Transport data

Why we publish council transport data.

Council collects and uses transport data to inform decisions and to measure our performance against the targets we set in policies such as the Moreland Integrated Transport Strategy (PDF 25Mb).

Community groups, data science students, traffic engineers and state government organisations such the Victorian Government Department of Transport (including the former VicRoads) may find the observations collected by Council surveys useful. Moreland Council hopes that by sharing transport data we can:

  • Promote an evidence-based community debate when discussing transport issues.
  • Encourage a discussion about how we want to get around Moreland in the future (and what we'll need to do reach that future) by measuring changes in travel patterns over time.
  • Support creative reuse of data collected by a public organisation for to benefit the public.

 

Types of data

Automated bicycle counters

Bicycle counters maintained by Moreland Council 

Moreland Council in partnership with VeloCycles operate an automated bicycle counter on Capital City Trail near Nicholson Street, Fitzroy North.  This counter was installed on 15 October 2013 and counts the number bike riders travelling in each direction every 15 minutes.

The counter has a web page (requires flash) that displays the number of bike riders who used the path yesterday, the number of riders so far this year and graphs showing how path use has changed over time.  Historic, manually generated reports in a .csv format are available below.

Data is also available in .xls format:

 

Automated bicycle counters maintained by Department of Transport.

The Victorian Government Department of Transport operate automated bike counters on:

  • the Merri Creek Trail between Brunswick Velodrome and Moreland Road / Arthurton Road, Brunswick East
  • the Upfield Shared Path south of Park Street in Brunswick. 

Observations from these counters are published at https://discover.data.vic.gov.au/dataset/bicycle-volume-and-speed

 

Human observation bicycle and pedestrian counts

Morning commuter peak (7am - 9am) bicycle counts

In early March each year Moreland Council typically conducts a count of people riding to work as a part of the 'Super Tuesday' bicycle survey organised by Bicycle Network. 

 

Bike counts on Sydney Road and Upfield Shared Path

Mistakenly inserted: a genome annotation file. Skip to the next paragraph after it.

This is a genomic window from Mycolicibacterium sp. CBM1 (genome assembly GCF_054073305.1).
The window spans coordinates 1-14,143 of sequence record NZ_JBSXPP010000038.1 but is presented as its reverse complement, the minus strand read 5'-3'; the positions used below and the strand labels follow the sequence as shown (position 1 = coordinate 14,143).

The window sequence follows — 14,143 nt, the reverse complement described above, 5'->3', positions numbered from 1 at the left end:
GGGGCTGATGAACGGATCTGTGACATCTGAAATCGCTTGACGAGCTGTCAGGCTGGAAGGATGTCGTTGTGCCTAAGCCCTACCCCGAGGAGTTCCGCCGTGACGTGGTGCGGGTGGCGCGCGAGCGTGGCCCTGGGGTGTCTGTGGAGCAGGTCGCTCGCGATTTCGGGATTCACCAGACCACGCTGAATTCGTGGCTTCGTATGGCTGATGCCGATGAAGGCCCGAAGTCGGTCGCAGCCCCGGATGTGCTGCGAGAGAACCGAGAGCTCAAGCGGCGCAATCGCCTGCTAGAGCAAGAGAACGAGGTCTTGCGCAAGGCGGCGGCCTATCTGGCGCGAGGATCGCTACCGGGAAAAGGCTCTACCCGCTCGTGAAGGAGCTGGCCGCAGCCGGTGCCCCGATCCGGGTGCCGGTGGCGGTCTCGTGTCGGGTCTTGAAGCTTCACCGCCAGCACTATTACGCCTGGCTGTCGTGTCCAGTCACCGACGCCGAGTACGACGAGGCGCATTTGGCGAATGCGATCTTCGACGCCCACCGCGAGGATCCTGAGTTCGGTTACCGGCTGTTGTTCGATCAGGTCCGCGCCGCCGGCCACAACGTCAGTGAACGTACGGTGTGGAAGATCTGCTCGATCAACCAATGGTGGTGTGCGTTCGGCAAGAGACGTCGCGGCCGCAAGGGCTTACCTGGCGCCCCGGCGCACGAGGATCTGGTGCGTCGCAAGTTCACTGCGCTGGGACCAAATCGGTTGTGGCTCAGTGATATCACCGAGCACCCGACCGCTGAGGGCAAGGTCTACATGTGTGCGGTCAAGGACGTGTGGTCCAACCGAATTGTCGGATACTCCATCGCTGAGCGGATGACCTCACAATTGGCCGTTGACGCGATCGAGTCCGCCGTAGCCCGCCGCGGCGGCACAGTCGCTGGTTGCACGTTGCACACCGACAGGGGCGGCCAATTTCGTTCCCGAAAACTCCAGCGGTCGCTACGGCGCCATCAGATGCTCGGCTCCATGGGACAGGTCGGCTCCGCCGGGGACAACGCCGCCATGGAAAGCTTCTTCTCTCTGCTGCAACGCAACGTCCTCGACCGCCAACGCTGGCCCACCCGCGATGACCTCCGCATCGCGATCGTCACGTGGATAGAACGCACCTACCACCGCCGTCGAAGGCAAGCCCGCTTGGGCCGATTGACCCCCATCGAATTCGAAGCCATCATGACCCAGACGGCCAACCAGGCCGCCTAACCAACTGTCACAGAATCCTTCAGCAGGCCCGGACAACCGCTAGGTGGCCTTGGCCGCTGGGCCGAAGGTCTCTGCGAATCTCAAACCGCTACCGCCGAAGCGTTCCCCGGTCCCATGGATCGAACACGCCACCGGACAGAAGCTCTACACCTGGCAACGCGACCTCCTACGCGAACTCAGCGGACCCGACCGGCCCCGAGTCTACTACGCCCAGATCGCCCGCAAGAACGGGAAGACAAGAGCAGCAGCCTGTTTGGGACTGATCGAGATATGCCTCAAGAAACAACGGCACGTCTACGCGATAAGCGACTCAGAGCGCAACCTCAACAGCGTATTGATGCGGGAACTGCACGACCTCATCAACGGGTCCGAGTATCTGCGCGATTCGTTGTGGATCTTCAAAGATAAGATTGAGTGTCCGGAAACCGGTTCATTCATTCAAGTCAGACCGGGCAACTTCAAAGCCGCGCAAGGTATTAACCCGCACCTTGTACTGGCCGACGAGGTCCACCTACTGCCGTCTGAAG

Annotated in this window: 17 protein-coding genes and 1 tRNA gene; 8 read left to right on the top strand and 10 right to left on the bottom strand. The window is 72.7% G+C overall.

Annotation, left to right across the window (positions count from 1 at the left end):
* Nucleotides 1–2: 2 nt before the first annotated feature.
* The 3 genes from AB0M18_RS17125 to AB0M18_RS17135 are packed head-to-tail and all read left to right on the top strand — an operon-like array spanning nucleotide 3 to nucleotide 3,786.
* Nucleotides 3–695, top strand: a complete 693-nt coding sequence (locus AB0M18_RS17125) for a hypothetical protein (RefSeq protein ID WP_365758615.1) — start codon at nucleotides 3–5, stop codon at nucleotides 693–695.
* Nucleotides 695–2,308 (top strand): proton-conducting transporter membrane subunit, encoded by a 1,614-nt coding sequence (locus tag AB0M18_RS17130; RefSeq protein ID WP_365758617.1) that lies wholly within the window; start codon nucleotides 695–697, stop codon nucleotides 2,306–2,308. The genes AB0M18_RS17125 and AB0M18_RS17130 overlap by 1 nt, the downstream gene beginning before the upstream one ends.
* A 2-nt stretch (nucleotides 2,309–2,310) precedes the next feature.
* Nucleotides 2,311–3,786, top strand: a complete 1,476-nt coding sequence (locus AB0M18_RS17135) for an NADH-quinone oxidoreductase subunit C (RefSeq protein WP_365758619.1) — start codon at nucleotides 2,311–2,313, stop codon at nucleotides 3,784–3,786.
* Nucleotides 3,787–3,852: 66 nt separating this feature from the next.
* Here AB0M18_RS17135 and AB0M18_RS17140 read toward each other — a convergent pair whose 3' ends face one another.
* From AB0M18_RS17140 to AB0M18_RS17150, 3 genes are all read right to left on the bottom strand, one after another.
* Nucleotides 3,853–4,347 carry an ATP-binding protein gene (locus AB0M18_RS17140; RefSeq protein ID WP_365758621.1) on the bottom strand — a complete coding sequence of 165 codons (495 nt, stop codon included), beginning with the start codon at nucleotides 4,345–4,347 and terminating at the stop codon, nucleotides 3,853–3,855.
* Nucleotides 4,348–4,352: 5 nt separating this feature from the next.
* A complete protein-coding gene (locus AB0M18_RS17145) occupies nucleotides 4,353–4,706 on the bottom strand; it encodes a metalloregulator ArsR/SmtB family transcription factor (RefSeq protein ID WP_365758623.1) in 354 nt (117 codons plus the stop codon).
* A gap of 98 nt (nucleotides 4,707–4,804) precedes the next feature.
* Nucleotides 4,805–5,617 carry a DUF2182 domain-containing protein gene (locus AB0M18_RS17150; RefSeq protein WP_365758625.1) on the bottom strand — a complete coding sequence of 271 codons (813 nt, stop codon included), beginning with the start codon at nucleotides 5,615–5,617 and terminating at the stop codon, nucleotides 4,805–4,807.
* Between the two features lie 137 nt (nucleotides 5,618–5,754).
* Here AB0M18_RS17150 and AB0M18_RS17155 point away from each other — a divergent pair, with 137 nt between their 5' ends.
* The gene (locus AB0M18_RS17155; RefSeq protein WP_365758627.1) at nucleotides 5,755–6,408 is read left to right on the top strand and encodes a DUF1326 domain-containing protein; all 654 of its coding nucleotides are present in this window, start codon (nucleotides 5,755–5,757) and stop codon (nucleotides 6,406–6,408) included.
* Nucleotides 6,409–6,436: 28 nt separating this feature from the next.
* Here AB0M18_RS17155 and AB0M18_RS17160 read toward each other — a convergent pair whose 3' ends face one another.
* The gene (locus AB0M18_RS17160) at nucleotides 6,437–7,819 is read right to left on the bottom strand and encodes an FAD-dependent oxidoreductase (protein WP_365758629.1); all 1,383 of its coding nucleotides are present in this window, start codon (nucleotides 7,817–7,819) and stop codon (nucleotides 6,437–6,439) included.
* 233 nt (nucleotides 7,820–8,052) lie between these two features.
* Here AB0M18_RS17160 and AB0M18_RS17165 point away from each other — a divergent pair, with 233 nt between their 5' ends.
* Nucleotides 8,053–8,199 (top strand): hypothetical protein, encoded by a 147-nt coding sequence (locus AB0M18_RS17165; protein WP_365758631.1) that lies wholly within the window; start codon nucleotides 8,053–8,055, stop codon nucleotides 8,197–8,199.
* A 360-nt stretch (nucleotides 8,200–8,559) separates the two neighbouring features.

Once every two years Moreland Council conducts a 12 hour count of bicycle riders using Sydney Road and a 24 hour count of both bicycle riders and walkers using the Upfield Shared path. This count is usually completed in Autumn, after school and university resume, but before the end of Daylight savings.

The 2019 survey occurred while Upfield shared path was affected by closures and detours near Jewel Railway Station.

Motor Vehicle Speed and Volume Surveys

Each year Moreland Council conducts around 150 motor vehicle speed and volume surveys using tube counters. These counters measure motor vehicle type, speed and direction of travel for one week.  Surveys record daily and peak hour traffic volumes and the 85th percentile speed of the road. 

Traffic engineers pay particular attention to the 85th percentile speed. (85% of the motor vehicles using the surveyed road travel at the 85th percentile speed or lower). Most people drive responsibly matching their speed to road conditions. Changes to the speed limit and road design are considered an effective influence for around 85% of drivers. Unfortunately there will always be a minority who do not drive to conditions. Additional enforcement effort is considered the appropriate tool to change driving behaviour of the 15% of motorists who drive fast regardless of conditions.

Tube counters only measure motor vehicle movements.  Unfortunately, a sensor robust enough to record a truck passing and is not sensitive enough to record a bike - and a sensor that can detect a bike would be destroyed by a truck passing.

 A note about formatting

Transport data is published 'as is'.  Where possible Council will attempt to provide some context information, but users are responsible for file format conversion, data cleaning and generating summary statistics from these observations.   

Councils across Australia are collaborating to develop common data formats to report the types of information commonly collected by Local Government. For more information about this effort and to get involved visit https://opencouncildata.org/